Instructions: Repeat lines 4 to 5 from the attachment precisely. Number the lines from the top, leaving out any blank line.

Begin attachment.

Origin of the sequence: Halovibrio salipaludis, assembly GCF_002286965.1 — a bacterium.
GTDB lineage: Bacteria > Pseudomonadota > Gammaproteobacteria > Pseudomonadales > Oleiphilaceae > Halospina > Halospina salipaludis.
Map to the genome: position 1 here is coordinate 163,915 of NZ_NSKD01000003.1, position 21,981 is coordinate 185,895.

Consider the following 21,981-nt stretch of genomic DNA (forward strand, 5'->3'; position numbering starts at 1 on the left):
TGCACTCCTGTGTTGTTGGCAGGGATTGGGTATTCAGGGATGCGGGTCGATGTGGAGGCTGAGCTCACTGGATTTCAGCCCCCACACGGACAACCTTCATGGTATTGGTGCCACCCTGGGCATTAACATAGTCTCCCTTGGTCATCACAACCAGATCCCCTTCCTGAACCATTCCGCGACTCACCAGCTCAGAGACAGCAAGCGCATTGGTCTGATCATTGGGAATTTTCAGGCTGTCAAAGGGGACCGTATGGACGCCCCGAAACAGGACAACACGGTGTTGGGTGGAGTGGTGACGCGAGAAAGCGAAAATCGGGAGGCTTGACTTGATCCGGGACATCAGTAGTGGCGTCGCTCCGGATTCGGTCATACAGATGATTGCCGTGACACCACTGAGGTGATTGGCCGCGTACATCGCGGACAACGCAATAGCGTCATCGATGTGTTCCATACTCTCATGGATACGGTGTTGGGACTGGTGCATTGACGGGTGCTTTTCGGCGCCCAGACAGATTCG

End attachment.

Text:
Consider the following 21,981-nt stretch of genomic DNA (forward strand, 5'->3'; position numbering starts at 1 on the left):
TGCACTCCTGTGTTGTTGGCAGGGATTGGGTATTCAGGGATGCGGGTCGATGTGGAGGCTGAGCTCACTGGATTTCAGCCCCCACACGGACAACCTTCATGGTATTGGTGCCACCCTGGGCATTAACATAGTCTCCCTTGGTCATCACAACCAGATCCCCTTCCTGAACCATTCCGCGACTCACCAGCTCAGAGACAGCAAGCGCATTGGTCTGATCATTGGGAATTTTCAGGCTGTCAAAGGGGACCGTATGGACGCCCCGAAACAGGACAACACGGTGTTGGGTGGAGTGGTGACGCGAGAAAGCGAAAATCGGGAGGCTTGACTTGATCCGGGACATCAGTAGTGGCGTCGCTCCGGATTCGGTCATACAGATGATTGCCGTGACACCACTGAGGTGATTGGCCGCGTACATCGCGGACAACGCAATAGCGTCATCGATGTGTTCCATACTCTCATGGATACGGTGTTGGGACTGGTGCATTGACGGGTGCTTTTCGGCGCCCAGACAGATTCG